The Supreme Court today stayed the operation of a Kerala High Court judgment that restored the custody of a surrendered child to his biological parents, a couple in a live-in relationship.
Justices Vineet Saran and Dinesh Maheshwari stayed the landmark ruling following an appeal preferred by a couple to whom the child had been surrendered.
The couple in their plea asserts that the custody of the child was given over to the biological parents without duly giving them notice. They aver that despite having complied with all the procedures attendant to adopting a child, the Child Welfare Committee was taking steps to restore the rights of the biological child in favour of the biological parents.
Arguing that the judgment unsettles the finality of a legal adoption process in this manner contrary to the scheme and provisions of the Juvenile Justice Act, it is contended that this would direly affect the credibility of the entire institutional mechanism of adoption. It is also stated that as per the Adoption Regulations, 2017 under the Act provided that 'in case of a child born out of wedlock, only the mother can surrender the child'. Therefore, the Child Welfare Committee cannot be faulted for following the procedure as prescribed by the statute, it is averred.
Apart from this, the Special Leave Petition filed through Advocate Liz Mathew assails the judgment for the following reasons -
- The judgement was passed behind their back
- The High Court wholly erred in holding that there was no need to issue notice to the adoptive parents as the whole adoption process itself was illegal.
- Adoption creates a permanent parent-child relationship with adoptive parents and the biological parents cannot reclaim the child. The word 'permanent' denotes the irrevocability of the separation process.
- After the biological mother has duly executed a deed of surrender and after being given due counselling and time for reconsideration of two months, the Child Welfare Committee had validly declared the baby as available for adoption.
- The High Court has ignored the valid legal proceedings culminating in the Family Court order where the petitioners were appointed as adoptive parents and legal guardians of the baby. 'The aforesaid order created legal and vested rights in favour of the Petitioners', the Plea states additionally.
- The Petitioners ought to have been heard by the High Court before passing the impugned judgment.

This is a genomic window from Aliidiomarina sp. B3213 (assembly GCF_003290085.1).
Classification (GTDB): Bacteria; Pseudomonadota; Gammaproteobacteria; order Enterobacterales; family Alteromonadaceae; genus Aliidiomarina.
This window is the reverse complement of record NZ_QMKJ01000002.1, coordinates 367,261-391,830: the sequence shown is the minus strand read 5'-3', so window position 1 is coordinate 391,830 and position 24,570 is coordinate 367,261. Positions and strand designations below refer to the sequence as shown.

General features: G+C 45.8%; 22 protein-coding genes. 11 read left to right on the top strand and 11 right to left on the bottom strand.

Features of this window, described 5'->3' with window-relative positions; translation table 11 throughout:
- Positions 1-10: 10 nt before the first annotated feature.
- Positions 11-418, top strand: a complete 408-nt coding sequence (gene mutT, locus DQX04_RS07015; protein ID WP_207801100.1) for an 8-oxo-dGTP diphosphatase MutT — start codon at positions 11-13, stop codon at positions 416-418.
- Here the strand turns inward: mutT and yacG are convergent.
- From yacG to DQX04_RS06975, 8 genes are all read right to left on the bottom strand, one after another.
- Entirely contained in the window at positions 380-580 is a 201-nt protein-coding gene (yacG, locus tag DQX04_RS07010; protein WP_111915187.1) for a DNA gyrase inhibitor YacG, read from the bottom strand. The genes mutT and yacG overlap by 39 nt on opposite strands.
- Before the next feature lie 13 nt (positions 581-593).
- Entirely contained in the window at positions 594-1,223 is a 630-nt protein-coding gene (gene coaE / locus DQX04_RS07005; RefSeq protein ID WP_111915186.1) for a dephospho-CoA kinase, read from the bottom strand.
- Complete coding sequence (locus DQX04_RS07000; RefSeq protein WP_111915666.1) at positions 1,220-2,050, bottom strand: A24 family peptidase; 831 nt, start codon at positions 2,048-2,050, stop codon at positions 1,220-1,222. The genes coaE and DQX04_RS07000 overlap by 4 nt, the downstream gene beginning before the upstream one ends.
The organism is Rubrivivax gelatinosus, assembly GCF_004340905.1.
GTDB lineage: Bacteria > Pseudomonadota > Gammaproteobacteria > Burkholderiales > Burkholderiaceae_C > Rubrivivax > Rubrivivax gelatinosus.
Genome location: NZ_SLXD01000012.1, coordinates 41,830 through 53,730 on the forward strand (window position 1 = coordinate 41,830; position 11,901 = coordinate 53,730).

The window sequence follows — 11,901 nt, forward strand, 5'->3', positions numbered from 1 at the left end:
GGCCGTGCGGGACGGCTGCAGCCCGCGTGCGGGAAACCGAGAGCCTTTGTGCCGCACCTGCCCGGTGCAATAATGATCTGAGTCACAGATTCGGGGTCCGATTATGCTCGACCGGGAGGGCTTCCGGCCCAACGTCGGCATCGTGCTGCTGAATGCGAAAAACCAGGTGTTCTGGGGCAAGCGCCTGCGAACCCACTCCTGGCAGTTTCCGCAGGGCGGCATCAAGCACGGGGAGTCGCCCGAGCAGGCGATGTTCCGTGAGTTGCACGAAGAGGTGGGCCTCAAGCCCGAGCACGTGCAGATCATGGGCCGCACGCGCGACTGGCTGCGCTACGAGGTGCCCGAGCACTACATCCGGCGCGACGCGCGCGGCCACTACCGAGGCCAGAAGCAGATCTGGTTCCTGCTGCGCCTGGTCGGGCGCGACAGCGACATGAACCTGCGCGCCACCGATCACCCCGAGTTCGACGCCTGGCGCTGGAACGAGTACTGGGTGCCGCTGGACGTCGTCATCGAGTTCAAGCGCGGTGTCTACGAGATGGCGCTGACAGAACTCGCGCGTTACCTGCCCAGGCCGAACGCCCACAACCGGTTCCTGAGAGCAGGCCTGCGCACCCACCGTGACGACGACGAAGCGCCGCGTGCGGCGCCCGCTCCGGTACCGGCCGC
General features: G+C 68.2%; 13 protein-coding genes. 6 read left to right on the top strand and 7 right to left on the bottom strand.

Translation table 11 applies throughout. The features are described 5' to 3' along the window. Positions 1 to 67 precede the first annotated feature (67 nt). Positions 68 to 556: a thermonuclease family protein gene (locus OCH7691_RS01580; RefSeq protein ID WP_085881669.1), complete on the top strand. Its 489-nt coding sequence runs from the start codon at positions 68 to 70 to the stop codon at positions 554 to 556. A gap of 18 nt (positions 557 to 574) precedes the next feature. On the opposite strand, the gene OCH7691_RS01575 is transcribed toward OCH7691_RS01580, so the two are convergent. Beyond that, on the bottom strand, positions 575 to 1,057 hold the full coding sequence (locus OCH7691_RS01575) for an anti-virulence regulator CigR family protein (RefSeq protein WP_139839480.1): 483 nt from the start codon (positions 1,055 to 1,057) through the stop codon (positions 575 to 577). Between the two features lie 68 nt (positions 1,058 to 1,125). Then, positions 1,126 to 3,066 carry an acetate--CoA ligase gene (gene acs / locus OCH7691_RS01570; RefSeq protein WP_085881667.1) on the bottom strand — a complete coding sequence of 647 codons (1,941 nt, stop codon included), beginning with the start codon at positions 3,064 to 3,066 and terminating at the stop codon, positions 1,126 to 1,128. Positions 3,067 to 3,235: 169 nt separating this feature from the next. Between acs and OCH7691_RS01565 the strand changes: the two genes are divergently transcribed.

- The welfare and well-being of baby was not considered.
The petition emphatically stated that the mere nominal presence in the birth certificate cannot belatedly clothe the biological father with any rights that effaced the legal process of adoption after which the petitioners were appointed as adoptive parents.
In its judgment, the High Court narrated that the woman, Anitha(name changed by court to protect identity), gave her child up to a Child Welfare Committee (Committee), moved by anxiety when her partner John moved to another State and broke the relationship for a while. The couple's relationship was opposed by their families since they belonged to different faiths. During this interval, between making attempts to contact her partner, Anitha handed over her child to the Committee in May last year, executing a Deed of Surrender in June. The Court's judgment noted that Anitha's deed of surrender in no uncertain terms permitted the Committee to give the child in adoption in February 2021. Treating Anitha as an unwed mother, the Committee proceeded to give the child in adoption to a couple under provisions of the Adoption Regulations, 2017 and Section 38 of the Juvenile Justice (Care and Protection of Children) Act, 2015 (the Act). After these developments, Anitha and John(name changed by court to protect identity) approached the High Court and moved a writ of habeas corpus, seeking the return of their child.
Finding that a live-in couple had the right of restoration, the Bench ruled that the parental right of biological parents is a natural right not preconditioned by institutionalization of legal marriage.
Therefore the Court concluded that there is no difficulty in holding that a child born in a live-in relationship also has to be construed as a child born to a married couple, and proceeded to hold that the process for surrender applicable to a married couple ought to have been applied in this case.